Perry Bellegarde, the new national chief of the Assembly of First Nations, has high hopes for an upcoming meeting on murdered and missing aboriginal women.

Among the priorities noted by Bellegarde are:

  • More federal and provincial money for housing, safe shelters, day care and wellness centres.
  • More programs to prevent violence.
  • Greater co-ordination among the country's various police forces when it comes to investigating cases that involve aboriginal women.

Above all, Bellegarde said he hopes the two Conservative ministers in attendance — Status of Women Minister Kellie Leitch and Aboriginal Affairs Minister Bernard Valcourt — will share what they hear at the Feb. 27 event with their cabinet colleagues.

"We welcome their support. We welcome their attendance," Bellegarde said, expressing hope the ministers will act on what they hear at the meeting.

"That's what we're all trying to address: a co-ordinated strategy, a co-ordinated approach, an implementation plan to deal
with this," he said. "The feds are there; the provinces are there; indigenous peoples are there; families are there. Let's map this out."

Originally, Bellegarde had hoped three more Conservatives would attend: Justice Minister Peter MacKay, Health Minister Rona Ambrose and Public Safety Minister Steven Blaney.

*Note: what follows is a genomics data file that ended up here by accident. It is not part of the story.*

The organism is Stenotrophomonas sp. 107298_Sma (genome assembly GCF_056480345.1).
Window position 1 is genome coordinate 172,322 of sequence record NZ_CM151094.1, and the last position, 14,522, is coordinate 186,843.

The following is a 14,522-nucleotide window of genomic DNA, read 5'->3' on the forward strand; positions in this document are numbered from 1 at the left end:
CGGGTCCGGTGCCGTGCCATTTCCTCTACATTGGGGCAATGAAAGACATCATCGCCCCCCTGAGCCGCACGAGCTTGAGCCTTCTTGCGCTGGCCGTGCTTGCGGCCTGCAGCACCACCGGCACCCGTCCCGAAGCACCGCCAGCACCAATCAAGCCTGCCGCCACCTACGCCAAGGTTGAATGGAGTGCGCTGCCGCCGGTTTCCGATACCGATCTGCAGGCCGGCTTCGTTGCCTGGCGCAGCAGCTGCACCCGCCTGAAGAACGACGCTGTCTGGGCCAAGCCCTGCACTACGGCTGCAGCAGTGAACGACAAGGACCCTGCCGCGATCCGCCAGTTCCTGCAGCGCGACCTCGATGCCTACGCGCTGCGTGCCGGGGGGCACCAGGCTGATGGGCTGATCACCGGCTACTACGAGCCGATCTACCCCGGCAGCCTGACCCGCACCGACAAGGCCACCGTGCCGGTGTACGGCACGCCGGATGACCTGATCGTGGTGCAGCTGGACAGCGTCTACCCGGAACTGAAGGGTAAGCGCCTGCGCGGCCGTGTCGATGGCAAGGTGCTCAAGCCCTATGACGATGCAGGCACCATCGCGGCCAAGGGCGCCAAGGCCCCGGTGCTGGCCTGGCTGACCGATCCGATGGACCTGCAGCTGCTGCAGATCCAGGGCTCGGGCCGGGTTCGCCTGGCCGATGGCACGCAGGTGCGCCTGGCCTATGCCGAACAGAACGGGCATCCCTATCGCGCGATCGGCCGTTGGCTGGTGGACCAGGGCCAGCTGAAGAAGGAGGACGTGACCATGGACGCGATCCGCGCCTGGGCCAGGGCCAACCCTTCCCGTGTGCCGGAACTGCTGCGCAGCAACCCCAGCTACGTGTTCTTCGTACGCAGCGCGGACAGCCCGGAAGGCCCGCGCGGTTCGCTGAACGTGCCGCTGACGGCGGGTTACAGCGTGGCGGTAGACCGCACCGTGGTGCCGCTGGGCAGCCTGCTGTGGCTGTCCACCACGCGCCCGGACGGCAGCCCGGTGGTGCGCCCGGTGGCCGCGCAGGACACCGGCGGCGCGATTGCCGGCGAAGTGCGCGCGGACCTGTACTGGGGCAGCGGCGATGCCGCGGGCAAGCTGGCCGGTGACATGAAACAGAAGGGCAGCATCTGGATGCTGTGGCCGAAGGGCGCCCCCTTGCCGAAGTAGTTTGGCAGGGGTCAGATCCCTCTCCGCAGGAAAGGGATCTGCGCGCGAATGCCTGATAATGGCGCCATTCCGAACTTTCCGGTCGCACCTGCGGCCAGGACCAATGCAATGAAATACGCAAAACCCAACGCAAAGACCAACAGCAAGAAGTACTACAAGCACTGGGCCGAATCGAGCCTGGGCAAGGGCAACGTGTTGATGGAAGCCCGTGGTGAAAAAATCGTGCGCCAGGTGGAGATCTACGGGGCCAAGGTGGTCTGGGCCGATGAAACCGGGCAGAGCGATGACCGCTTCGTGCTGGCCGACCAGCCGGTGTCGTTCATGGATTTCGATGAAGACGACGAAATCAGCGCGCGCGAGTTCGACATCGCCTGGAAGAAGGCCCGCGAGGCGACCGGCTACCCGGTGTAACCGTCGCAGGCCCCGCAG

But he said only two members from each delegation have been invited to the table.

Calls for a national inquiry have been growing since RCMP Commissioner Bob Paulson revealed last year that nearly 1,200 aboriginal women have been murdered or gone missing in Canada in the last 30 years — hundreds more than previously thought.

The Conservative government says now is the time to take action, not study the issue further.

The government's last budget included a five-year, $25-million renewal of money aimed at stopping violence against aboriginal women and girls.

Ottawa is also spending additional money on shelters and activities to prevent family violence, a DNA-based missing persons database and continuing support for police investigations through the National Centre for Missing Persons and Unidentified Remains and special RCMP project teams.

Still, Bellegarde said he'll keep putting pressure on the government to hold an inquiry.

"It's something that we're going to keep pushing for, because there's that element of opening everybody's eyes to the issue," he said. "Because it seems like indigenous women and girls' lives don't seem to matter to people. And that's what we've got to change around, because their lives do matter and their lives are valued."